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Reading Parking Authority gives UPS truck the boot

Published On: Dec 24 2013 07:45:42 AM EST   Updated On: Sep 19 2013 10:03:13 PM EDT

The Reading Parking Authority has delivered in a big way on its promise to crack down on parking violators.


The Reading Parking Authority is delivering on its promise to crack down on parking violators.

The authority placed an immobilizing device, commonly known as a boot, on a UPS truck that was parked in the 800 block of Penn Street in center city late Thursday morning.

"I think that is absolutely crazy," said Brigette Isom, of Reading. "These guys serve our community. I cannot believe they would ticket a UPS truck. I mean, why? That does not make any sense."


But the parking authority's executive director, Patrick Mulligan, said it makes perfect sense. The UPS driver, he said, had 12 outstanding tickets for double parking and parking in handicapped zones, totaling more than $1,000.

"We treat everyone in the city of Reading equally and fairly," Mulligan said. "No one is absolved from booting."

A parking authority employee returned to the truck about two hours later and removed the boot once the issue with UPS was resolved, Mulligan said.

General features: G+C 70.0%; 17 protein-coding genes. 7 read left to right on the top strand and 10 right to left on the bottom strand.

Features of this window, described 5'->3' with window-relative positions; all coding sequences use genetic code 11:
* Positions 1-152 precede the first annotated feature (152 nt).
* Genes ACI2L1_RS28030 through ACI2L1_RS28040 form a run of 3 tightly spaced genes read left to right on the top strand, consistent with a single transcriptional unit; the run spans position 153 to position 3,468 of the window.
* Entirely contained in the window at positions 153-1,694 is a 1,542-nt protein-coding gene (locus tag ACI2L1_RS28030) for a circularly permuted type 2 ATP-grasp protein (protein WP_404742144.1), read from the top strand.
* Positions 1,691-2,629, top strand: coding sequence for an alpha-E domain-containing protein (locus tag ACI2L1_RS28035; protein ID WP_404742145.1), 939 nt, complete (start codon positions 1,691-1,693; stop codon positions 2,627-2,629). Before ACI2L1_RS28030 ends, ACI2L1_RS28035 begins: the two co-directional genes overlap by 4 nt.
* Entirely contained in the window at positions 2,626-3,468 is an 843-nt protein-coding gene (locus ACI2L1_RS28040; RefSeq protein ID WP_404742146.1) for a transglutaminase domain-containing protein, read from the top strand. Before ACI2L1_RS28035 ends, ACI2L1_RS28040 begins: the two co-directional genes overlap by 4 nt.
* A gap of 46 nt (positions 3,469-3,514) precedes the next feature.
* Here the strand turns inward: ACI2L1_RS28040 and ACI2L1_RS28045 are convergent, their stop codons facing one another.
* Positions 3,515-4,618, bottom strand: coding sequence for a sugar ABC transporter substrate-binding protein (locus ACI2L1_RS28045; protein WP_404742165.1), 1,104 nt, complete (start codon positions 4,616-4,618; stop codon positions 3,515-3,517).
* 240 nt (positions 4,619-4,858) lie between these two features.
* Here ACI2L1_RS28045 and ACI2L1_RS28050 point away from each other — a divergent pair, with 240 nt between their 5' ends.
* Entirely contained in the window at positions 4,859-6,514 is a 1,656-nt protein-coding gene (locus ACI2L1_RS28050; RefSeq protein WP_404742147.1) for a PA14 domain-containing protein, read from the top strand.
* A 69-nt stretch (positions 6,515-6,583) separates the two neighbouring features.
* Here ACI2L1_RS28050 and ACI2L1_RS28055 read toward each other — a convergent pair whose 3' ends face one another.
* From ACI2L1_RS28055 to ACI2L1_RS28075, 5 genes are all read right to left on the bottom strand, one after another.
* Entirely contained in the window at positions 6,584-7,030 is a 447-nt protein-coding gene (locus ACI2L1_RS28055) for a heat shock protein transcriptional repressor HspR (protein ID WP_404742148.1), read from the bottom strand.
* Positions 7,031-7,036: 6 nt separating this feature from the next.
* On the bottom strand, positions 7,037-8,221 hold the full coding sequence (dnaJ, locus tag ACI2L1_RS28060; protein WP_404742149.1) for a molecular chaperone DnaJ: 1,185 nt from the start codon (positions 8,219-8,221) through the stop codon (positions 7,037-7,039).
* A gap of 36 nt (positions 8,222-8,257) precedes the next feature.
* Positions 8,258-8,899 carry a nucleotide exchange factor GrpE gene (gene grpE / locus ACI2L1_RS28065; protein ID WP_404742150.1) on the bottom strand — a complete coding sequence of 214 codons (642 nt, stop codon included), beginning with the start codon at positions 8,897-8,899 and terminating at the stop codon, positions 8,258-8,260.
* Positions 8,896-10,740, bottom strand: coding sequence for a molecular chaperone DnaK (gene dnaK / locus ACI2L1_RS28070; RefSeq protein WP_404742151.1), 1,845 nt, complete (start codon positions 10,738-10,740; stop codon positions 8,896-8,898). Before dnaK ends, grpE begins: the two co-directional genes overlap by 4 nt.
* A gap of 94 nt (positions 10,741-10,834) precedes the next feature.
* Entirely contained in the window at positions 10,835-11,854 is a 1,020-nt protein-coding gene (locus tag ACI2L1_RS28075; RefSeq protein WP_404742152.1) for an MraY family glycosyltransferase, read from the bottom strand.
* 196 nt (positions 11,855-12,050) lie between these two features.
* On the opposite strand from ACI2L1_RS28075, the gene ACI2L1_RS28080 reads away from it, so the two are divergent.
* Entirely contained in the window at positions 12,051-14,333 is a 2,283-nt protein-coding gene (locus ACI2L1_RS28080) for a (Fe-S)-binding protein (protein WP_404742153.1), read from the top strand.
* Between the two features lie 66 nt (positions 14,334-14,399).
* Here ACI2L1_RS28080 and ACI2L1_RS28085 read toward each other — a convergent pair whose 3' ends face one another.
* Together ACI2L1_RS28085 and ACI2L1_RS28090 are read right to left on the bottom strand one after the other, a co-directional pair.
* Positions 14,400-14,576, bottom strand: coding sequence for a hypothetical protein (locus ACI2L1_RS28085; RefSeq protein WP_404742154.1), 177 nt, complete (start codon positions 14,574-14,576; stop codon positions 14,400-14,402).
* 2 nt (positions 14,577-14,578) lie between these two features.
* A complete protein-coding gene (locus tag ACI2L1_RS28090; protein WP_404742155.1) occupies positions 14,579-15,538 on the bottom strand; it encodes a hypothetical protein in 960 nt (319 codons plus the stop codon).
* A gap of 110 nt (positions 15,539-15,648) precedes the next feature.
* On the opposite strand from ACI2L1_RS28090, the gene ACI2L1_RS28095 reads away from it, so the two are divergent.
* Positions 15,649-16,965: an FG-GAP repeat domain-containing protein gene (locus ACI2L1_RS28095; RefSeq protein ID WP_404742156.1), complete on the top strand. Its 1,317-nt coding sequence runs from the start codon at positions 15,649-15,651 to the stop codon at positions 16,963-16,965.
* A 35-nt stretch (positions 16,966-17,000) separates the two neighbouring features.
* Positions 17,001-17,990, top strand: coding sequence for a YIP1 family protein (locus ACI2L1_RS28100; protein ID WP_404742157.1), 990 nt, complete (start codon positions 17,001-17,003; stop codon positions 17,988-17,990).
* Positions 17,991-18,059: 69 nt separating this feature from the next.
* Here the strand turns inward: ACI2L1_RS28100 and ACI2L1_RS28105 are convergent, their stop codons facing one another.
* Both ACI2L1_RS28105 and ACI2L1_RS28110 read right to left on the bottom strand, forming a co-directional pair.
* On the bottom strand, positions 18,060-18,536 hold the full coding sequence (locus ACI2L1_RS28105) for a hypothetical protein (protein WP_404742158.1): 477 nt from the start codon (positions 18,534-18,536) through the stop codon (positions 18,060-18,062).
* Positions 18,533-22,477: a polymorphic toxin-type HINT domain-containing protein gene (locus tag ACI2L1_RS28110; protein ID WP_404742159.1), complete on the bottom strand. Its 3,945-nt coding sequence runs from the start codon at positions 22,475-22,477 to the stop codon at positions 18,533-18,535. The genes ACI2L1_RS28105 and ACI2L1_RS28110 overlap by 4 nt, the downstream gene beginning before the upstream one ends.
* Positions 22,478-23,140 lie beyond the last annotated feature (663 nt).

A UPS spokesperson told 69 News that the company accepted fault for the tickets going unpaid, blaming the issue on a clerical error involving its computer software.

The parking authority announced last month that its employees would more strictly enforce the city's parking ordinance by cracking down on violators, targeting the core business district from 2nd Street up to 7th and the area between Franklin and Washington.


Since the start, Mulligan said he's noticed traffic is flowing smoothly throughout downtown Reading.

"I think we are utilizing our loading zones more efficiently. We have actually freed up more parking because we now have the MobileNOW! app," said Mulligan, noting that the free app allows motorists to pay for their parking with a credit card rather than feeding coins into a meter.

Still, some said they will never understand why service drivers are included in the crackdown.

"I mean some people may say, 'Hey, it is blocking traffic,' or whatever, but you know what, we get over that and we go around them because they are doing their job," said Isom.

Mulligan reiterated Thursday that no one is exempt from being ticketed.

"We enforce everything evenly across the board," Mulligan said. "We are not trying to prevent commerce from happening. Whether it's a commercial vehicle or private citizen, everyone needs to be responsible."

Parking violations range from $20 to $135, according to the RPA's website. They increase to between $35 and $200 if not paid within 10 days.